The lyrics spin a tale of unrequited love and longing. The narrator finds himself falling hard for his good friend Jessie’s girlfriend. He admires her from afar, wondering why he can’t find someone like her.

This song focuses on the narrator’s internal struggle rather than the character whose name is in the title. Jessie is more of a secondary character, with the main narrative revolving around the narrator’s feelings for Jessie’s girl.

18. “Vincent” By Don McLean

Singer-songwriter Don McLean penned and sang “Vincent,” a poignant song released in 1972. It is a tribute to the renowned Dutch painter Vincent van Gogh.

The song intricately weaves references to Van Gogh’s art into the lyrics. For instance, the opening line, “Starry, starry night,” alludes to a painting by Van Gogh.

Through this lyrical narrative, McLean portrays Van Gogh’s troubled life and mental health struggles. It also serves as a posthumous recognition of one of the most influential figures in the history of Western art.

19. “Billy Don’t Be A Hero” By Paper Lace

The anti-war song “Billy Don’t Be a Hero” by Paper Lace is powerful and thought-provoking. It came out in the mid-1970s, becoming a hit for its catchy tune and compelling narrative.

The lyrics tell a tragic story of a young man named Billy who goes off to war. His fiancee pleads for him to “keep [his] pretty head low” and not “be a fool with [his] life.” She implores him to come back to her in one piece so they can get married.

This song goes beyond personal narratives to tackle broader issues and historical events. Through Billy, the song highlights the personal costs of war and the tragedy of unnecessary loss.

20. “Poor Tom” By Led Zeppelin

A Led Zeppelin song offering a rich narrative is up next. “Poor Tom” was released from the band’s 1982 album Coda.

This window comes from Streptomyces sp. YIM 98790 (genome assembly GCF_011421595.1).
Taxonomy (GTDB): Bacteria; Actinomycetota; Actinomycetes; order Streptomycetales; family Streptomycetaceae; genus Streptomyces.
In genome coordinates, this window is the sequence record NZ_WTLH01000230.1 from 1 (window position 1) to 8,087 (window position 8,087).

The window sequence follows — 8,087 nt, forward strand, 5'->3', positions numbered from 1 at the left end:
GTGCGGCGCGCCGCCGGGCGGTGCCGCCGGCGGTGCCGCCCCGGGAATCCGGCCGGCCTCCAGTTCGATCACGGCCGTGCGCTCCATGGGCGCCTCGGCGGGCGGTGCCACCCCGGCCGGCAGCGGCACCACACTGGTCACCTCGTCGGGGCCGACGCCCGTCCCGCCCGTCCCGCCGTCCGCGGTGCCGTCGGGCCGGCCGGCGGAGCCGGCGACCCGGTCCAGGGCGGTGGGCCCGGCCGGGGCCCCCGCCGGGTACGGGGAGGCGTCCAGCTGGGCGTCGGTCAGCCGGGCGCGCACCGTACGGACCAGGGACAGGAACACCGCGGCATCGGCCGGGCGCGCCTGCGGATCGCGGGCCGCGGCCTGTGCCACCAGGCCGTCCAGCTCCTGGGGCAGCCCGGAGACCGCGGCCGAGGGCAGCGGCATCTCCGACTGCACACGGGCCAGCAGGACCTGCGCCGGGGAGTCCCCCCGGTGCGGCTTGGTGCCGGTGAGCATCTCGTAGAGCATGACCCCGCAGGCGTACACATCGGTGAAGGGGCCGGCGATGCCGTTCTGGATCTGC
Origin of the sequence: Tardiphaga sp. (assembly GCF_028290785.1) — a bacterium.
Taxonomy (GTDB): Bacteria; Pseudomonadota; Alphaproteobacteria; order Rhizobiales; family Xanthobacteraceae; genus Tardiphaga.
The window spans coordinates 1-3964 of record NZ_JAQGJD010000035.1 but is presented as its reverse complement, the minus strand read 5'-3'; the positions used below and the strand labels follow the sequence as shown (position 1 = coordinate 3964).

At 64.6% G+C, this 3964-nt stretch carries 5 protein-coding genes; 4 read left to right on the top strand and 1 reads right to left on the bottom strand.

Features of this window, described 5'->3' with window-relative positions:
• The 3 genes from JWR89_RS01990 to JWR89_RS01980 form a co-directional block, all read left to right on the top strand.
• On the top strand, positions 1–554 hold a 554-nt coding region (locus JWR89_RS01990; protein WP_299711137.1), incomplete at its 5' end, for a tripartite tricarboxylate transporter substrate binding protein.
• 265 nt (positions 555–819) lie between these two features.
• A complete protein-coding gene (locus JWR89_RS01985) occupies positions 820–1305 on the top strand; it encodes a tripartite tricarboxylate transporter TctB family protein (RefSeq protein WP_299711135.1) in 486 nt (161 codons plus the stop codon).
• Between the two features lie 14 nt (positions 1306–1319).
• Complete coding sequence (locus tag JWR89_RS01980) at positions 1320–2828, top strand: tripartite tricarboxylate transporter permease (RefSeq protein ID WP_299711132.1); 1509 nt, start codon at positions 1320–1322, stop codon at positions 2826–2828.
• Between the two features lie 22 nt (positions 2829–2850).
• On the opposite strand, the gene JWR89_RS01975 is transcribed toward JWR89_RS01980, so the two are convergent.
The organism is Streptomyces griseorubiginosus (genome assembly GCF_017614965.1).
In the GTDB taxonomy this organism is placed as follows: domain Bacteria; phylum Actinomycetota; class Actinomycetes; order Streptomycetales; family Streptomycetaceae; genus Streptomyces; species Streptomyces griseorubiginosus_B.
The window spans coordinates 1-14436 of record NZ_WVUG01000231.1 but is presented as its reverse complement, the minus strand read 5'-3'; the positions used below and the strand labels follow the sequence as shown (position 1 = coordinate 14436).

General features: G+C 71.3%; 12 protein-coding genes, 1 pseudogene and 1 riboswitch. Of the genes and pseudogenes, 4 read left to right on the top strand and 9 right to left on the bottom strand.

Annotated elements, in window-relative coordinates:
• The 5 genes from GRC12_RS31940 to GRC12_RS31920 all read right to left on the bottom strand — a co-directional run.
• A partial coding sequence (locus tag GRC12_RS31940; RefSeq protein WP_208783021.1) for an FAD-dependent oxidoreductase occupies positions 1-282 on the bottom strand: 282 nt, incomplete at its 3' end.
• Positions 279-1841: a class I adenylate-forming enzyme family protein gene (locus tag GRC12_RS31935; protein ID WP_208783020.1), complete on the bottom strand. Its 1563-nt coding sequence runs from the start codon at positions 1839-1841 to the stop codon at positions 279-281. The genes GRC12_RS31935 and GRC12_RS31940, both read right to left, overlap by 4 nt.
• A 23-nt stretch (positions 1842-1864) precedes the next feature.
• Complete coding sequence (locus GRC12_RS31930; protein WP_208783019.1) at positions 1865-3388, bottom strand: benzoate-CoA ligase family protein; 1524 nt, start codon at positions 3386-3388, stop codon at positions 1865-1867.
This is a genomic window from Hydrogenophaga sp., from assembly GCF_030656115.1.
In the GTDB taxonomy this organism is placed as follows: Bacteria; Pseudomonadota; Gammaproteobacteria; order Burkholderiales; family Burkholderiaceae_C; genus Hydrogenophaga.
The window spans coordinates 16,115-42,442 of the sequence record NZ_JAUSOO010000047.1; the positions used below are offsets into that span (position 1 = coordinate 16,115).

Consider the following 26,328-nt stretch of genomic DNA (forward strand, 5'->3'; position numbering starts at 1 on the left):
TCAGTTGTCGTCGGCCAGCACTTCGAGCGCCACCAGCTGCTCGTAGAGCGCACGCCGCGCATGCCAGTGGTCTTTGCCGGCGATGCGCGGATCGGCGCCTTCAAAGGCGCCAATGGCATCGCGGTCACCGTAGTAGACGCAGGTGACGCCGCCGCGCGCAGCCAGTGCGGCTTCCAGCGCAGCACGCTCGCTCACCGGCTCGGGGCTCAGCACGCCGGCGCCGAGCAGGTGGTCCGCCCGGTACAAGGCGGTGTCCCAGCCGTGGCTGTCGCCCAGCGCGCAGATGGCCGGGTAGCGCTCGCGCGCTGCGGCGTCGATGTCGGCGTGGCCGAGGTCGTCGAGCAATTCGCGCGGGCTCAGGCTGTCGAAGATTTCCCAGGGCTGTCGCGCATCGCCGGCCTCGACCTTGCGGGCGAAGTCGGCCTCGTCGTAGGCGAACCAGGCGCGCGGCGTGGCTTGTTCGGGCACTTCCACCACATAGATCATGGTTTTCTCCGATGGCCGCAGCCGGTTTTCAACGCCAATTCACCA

This song is about Tom, a hardworking railroad worker who experiences betrayal. The narrative is set against a backdrop of him toiling away, changing wheels on the railroad while his wife cooks his meals.

As the story unfolds, it becomes clear that there’s more to Tom’s life than just hard work. There’s also a sense of misfortune and hardship.

21. “Stan” By Eminem Ft. Dido

From Eminem‘s album The Marshall Mathers LP comes “Stan,” a collaboration with Dido. Released in 2000, it’s a dark and gripping story of obsession.

Stanley Mitchell, or Stan, is the main character in the narrative. He claims to be Eminem’s biggest fan. His obsession eventually escalates as his letters to Eminem go unanswered. And when Eminem tries to reach out, it’s too late.

In essence, “Stan” delves into the darker side of fandom. It addresses the potential dangers of idolization and obsession.

Summing Up Our List Of Songs Having A Boy’s Name In The Title

And there you have it, just the right mix of songs about particular boys. If you’ve noticed, these songs give life to a character and present an interesting narrative behind the name.

Using a boy’s name in the song’s title provides a unique way to connect and resonate with listeners. It also offers an interesting perspective on storytelling in music.

And that brings us to the very end of this article. We hope you liked the compilation and perhaps found new favorites. If you’ve come across more songs you want to see on the list, let us know!

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Dan Farrant, the founder of Hello Music Theory, has been teaching music for over 15 years, helping hundreds of thousands of students unlock the joy of music. He graduated from The Royal Academy of Music in 2012 and then launched Hello Music Theory in 2014. He plays the guitar, piano, bass guitar and double bass and loves teaching music theory.